Day 26: Interesting Facts About Iron Atomic Symbol: Fe; Atomic Number: 26; Atomic Mass: 55.847
Iron has been well known since ancient times. In fact, Indians were one of the first people to master the art of extracting and smelting iron many years before Europeans. The Iron Pillar located in Delhi is said to be over 1600 years old and in all its time it has not corroded or rusted.
Iron is another element whose atomic symbol may not make sense to English-speakers. Its symbol of Fe is derived from its Latin name of ferrum. This name also gives rise to the term ferromagnetic, which is a property of A Allotrope iron.
Iron is one of the most frequently used metals in the world. In its pure form, it is actually a rather soft metal, so it is usually combined into alloys to produce stronger metals. However, upon prolonged contact with oxygen, the majority of these iron alloys will rust and corrode, necessitating processes such as galvanization and painting.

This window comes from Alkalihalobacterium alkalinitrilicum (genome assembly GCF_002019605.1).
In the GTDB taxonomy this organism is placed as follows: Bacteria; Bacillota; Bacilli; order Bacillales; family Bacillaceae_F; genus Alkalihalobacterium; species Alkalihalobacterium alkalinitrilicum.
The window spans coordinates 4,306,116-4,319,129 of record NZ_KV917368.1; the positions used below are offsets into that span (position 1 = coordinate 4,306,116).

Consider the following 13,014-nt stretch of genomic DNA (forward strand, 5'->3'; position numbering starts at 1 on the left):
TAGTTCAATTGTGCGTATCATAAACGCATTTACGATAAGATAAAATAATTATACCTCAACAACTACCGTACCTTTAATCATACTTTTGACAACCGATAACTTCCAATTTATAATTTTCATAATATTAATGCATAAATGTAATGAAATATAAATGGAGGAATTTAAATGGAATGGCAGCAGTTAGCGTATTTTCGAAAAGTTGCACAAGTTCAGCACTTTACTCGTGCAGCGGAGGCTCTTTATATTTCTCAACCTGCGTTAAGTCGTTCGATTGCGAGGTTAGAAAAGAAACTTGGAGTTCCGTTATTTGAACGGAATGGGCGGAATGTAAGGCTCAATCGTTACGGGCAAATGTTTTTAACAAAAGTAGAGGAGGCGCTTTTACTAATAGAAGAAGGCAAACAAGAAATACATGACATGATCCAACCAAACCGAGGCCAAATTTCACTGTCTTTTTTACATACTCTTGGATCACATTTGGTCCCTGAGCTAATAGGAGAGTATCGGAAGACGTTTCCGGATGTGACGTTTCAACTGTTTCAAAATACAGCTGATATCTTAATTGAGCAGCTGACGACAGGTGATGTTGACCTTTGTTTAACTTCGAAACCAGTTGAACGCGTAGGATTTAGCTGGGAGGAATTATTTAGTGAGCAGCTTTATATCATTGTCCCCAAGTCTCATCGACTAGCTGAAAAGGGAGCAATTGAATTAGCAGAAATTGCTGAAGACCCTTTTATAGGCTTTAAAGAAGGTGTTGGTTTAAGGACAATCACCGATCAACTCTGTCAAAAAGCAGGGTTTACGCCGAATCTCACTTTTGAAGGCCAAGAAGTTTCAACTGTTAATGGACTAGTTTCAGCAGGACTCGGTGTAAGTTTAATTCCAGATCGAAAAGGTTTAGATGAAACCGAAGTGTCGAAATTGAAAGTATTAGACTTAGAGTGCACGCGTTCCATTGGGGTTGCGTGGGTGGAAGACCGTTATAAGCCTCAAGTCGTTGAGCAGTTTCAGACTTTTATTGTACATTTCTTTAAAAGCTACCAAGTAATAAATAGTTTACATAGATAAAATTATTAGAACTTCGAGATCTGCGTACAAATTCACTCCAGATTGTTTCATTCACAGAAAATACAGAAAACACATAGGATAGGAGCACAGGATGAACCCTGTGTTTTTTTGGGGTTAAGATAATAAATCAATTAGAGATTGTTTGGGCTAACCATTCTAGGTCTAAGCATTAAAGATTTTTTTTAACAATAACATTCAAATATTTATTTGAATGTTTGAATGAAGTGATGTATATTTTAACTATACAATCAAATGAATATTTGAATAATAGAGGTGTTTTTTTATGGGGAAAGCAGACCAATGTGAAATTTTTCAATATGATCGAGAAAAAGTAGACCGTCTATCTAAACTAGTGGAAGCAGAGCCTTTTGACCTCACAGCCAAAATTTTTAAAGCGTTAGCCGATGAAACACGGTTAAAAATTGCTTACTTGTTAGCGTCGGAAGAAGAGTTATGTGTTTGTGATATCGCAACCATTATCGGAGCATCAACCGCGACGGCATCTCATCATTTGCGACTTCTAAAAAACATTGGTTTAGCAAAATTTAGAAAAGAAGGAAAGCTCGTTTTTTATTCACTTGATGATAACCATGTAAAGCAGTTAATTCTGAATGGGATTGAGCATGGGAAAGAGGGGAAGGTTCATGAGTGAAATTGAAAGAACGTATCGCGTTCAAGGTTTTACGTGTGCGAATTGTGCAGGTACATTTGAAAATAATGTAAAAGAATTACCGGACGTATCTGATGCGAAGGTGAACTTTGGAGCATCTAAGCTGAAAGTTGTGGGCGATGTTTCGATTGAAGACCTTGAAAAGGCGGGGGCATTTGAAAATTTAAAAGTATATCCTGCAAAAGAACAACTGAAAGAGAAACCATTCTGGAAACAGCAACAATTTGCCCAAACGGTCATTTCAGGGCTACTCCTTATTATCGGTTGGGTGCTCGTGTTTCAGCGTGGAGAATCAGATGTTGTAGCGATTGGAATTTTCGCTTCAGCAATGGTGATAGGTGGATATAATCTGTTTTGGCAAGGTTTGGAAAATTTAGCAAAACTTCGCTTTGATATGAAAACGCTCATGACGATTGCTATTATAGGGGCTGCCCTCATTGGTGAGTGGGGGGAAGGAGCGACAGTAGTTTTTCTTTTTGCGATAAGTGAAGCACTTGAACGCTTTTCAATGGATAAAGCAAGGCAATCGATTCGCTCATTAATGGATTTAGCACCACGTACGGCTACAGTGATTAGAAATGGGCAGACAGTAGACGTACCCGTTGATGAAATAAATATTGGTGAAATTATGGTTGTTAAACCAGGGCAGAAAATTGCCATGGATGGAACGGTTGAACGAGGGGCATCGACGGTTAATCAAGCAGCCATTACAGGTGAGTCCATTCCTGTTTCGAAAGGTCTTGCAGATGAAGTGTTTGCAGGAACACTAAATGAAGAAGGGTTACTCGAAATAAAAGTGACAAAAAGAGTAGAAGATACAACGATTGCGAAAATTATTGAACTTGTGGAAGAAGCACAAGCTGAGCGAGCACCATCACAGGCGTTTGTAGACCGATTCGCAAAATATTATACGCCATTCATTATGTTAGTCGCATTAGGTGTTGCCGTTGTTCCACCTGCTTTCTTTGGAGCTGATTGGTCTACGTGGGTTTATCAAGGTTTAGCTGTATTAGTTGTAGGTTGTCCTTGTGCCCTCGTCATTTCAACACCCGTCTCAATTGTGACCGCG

It is an essential element in biological processes, as plants use iron in chlorophyll and humans use iron in hemoglobin molecules in blood to allow for the transport of oxygen to tissues throughout the body. Yet, too much of it is extremely toxic. Unabsorbed iron in the blood reacts with peroxides to form free radicals that damage DNA, protein, lipids and other cellular components, leading to illness and sometimes death.
Image: This is a photograph of various forms of high-purity elemental iron. Iron is a blue-gray metal found in steel and many other alloys as well as in pure form.